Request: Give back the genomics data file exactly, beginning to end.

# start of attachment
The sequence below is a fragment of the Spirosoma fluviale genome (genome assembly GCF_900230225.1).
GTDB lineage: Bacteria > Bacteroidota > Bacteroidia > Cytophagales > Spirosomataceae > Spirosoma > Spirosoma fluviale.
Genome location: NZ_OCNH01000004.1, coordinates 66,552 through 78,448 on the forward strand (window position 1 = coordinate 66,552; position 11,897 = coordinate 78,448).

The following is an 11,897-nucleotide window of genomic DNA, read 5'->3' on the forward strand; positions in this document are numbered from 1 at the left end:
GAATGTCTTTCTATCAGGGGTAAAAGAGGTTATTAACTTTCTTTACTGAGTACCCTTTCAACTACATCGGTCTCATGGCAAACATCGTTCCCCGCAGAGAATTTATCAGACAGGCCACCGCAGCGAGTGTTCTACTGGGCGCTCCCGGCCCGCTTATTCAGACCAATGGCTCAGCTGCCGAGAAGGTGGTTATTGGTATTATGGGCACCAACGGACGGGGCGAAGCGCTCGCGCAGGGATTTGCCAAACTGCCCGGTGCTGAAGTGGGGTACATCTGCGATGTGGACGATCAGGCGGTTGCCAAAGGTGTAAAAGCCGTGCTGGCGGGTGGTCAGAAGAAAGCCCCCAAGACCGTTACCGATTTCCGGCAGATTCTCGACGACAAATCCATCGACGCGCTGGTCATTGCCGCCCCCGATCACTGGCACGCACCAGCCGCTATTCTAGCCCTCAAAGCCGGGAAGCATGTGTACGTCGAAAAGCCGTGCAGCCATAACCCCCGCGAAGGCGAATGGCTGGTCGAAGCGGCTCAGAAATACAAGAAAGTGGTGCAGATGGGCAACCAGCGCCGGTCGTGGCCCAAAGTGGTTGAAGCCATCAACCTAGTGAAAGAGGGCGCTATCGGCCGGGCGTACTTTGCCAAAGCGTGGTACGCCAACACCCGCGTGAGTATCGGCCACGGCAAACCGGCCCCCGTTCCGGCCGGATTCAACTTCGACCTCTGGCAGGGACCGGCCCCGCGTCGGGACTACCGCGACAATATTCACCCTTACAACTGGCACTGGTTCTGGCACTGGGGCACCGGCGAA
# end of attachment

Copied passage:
The sequence below is a fragment of the Spirosoma fluviale genome (genome assembly GCF_900230225.1).
GTDB lineage: Bacteria > Bacteroidota > Bacteroidia > Cytophagales > Spirosomataceae > Spirosoma > Spirosoma fluviale.
Genome location: NZ_OCNH01000004.1, coordinates 66,552 through 78,448 on the forward strand (window position 1 = coordinate 66,552; position 11,897 = coordinate 78,448).

The following is an 11,897-nucleotide window of genomic DNA, read 5'->3' on the forward strand; positions in this document are numbered from 1 at the left end:
GAATGTCTTTCTATCAGGGGTAAAAGAGGTTATTAACTTTCTTTACTGAGTACCCTTTCAACTACATCGGTCTCATGGCAAACATCGTTCCCCGCAGAGAATTTATCAGACAGGCCACCGCAGCGAGTGTTCTACTGGGCGCTCCCGGCCCGCTTATTCAGACCAATGGCTCAGCTGCCGAGAAGGTGGTTATTGGTATTATGGGCACCAACGGACGGGGCGAAGCGCTCGCGCAGGGATTTGCCAAACTGCCCGGTGCTGAAGTGGGGTACATCTGCGATGTGGACGATCAGGCGGTTGCCAAAGGTGTAAAAGCCGTGCTGGCGGGTGGTCAGAAGAAAGCCCCCAAGACCGTTACCGATTTCCGGCAGATTCTCGACGACAAATCCATCGACGCGCTGGTCATTGCCGCCCCCGATCACTGGCACGCACCAGCCGCTATTCTAGCCCTCAAAGCCGGGAAGCATGTGTACGTCGAAAAGCCGTGCAGCCATAACCCCCGCGAAGGCGAATGGCTGGTCGAAGCGGCTCAGAAATACAAGAAAGTGGTGCAGATGGGCAACCAGCGCCGGTCGTGGCCCAAAGTGGTTGAAGCCATCAACCTAGTGAAAGAGGGCGCTATCGGCCGGGCGTACTTTGCCAAAGCGTGGTACGCCAACACCCGCGTGAGTATCGGCCACGGCAAACCGGCCCCCGTTCCGGCCGGATTCAACTTCGACCTCTGGCAGGGACCGGCCCCGCGTCGGGACTACCGCGACAATATTCACCCTTACAACTGGCACTGGTTCTGGCACTGGGGCACCGGCGAA